This synopsis is being prepared for submission to a publisher who demands no more than two sides; using Strathy's economical method I've done the job in a side and a half, leaving me a couple of paragraphs to talk about my publishing history and dredge up some favourable reviews for The Dog of the North (that didn't take long...).  Strathy's approach would work for a longer synopsis too, but it's very helpful to have a method to hand which allows me to condense (however crudely) a long and complex novel into 900 words.

If you hate writing synopses, give these links a go.

Tuesday, January 04, 2011

Last Chance to See...

Last week I took a trip to the National Gallery to see its exhibition Venice: Canaletto and His Rivals.  If you want to do the same, be quick!  It closes on 16 January.  It's well worth a visit.  Art exhibitions are not always exciting, but this one is a must-see.

Venice has always held a fascination for me, despite (perhaps because) never having been there.  It's no secret that Mettingloom in The Dog of the North was conceived as a frozen Venice, with its mesh of canals and polished intrigues.  Canaletto's paintings were a major inspiration, even though they date from a period some 200 years later than the 'high Venetian' period which so delighted me.

From that perspective alone, a Canaletto exhibition would have been worth a couple of hours of my time, but the National Gallery show offered a great deal more.  His paintings were juxtaposed with those of his contemporaries to demonstrate how different artists had dealt with the same landscapes.  18th century Venice was popular as a 'Grand Tour' destination, and in an age before cameras, paintings of the city were much in demand as souvenirs.

At the start of his career, Canaletto's work is contrasted with that of Luca Carlevarijs.  Canaletto's pictures are clearly more precise and vibrant.  Later on we see contrasts with other artists working out of his own studio (and issuing canvasses in Canaletto's name).  The most prominent of these was Canaletto's nephew, Bernardo Bellotto.  Many of Bellotto's works are all but indistinguishable from his uncle's until they are displayed side-by-side, where Bellotto's more saturated colours and emphasised buildings become apparent.  I found myself preferring the pupil's work to the master's.

Bellotto, The Piazetta, c.1743

Later in his career, Canaletto's work is set alongside Francesco Guardi's.  Guardi is deliberately less precise than Canaletto, looking ahead towards the 19th century rather than working in the Canaletto tradition.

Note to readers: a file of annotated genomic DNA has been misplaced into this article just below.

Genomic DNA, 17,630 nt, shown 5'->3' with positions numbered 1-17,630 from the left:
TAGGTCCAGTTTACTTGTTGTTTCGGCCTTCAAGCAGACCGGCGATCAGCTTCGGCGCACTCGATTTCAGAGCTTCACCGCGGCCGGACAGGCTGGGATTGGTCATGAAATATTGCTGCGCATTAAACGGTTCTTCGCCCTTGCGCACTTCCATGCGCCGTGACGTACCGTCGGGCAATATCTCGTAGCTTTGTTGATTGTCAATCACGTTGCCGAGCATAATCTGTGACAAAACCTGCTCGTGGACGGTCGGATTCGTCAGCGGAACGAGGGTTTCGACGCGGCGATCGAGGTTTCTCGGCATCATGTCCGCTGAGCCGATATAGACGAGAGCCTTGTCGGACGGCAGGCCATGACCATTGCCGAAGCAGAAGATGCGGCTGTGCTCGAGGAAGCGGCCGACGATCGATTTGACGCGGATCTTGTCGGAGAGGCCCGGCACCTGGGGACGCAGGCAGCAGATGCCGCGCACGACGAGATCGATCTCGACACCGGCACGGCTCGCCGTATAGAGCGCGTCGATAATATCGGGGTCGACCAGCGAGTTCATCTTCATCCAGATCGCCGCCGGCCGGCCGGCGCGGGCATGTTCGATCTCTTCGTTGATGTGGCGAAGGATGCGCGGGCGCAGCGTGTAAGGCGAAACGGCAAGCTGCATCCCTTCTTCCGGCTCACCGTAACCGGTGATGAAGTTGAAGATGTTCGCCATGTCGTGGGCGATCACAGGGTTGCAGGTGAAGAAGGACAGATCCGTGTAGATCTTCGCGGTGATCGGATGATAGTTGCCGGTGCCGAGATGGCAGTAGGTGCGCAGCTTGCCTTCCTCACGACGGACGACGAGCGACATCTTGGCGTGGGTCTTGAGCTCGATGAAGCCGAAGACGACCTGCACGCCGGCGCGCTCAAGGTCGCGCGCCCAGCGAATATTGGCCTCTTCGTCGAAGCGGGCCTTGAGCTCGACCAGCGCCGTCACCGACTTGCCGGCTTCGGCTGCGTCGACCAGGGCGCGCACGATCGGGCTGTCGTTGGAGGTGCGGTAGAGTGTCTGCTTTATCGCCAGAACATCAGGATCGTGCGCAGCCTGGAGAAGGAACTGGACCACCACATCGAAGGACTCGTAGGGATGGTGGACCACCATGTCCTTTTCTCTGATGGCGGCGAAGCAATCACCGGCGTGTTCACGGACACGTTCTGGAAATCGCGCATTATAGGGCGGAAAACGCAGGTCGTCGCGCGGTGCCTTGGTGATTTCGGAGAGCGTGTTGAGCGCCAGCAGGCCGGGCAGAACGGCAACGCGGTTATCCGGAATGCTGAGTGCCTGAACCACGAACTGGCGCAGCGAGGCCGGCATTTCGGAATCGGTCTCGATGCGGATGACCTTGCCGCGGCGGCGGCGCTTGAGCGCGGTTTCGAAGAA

I can't recommend the exhibition too highly: a cluster of beautiful paintings, liberal historical context and a real sense of 18th century Venice.

Saturday, January 01, 2011

Top Science-Fiction and Fantasy Films, 2001-10

Number 1

For those of you who have borne with me so far, the revelation is at hand: the film I think better than The Lord of the Rings, Inception and Batman.  The winner, of course, (there can be no debate) is Roland Emmerich's blockbusting drama, sweeping in scope yet poignant in characterisation; a great movie in this or any decade: yes, it's 2012.

Hah hah!  Regular visitors to ::Acquired Taste will know that's bollocks.  Let's move, instead, to a film worthy of our time and attention.

1. The Prestige, dir. Christopher Nolan, 2007
Yes, I know it's Christopher Nolan again, but you'll have to bear with me on this one.  Adapted--fairly loosely--from a fine Christopher Priest novel--The Prestige tells the story of two rival fin-de-siecle stage magicians.  You get Christian Bale, of course, as a chippy working-class lad, set against a polished Hugh Jackman; Scarlett Johannsen as their love interest; Michael Caine for once used properly; a bravura turn from David Bowie as Nikola Tesla; and a genuinely stunning climax. It has some of the same preoccupations as Inception--the nature of memory and identity, secrecy and obsession--but for me, executed in a more structurally satisying way.  Nolan artfully manipulates the audience's sympathy, so that the viewer is never quite sure to root for.  It's clever, pacy, always surprising and just about note-perfect.  Received on release with general critical appreciation if little rapture, in time The Prestige deserves to be recognised as a masterpiece.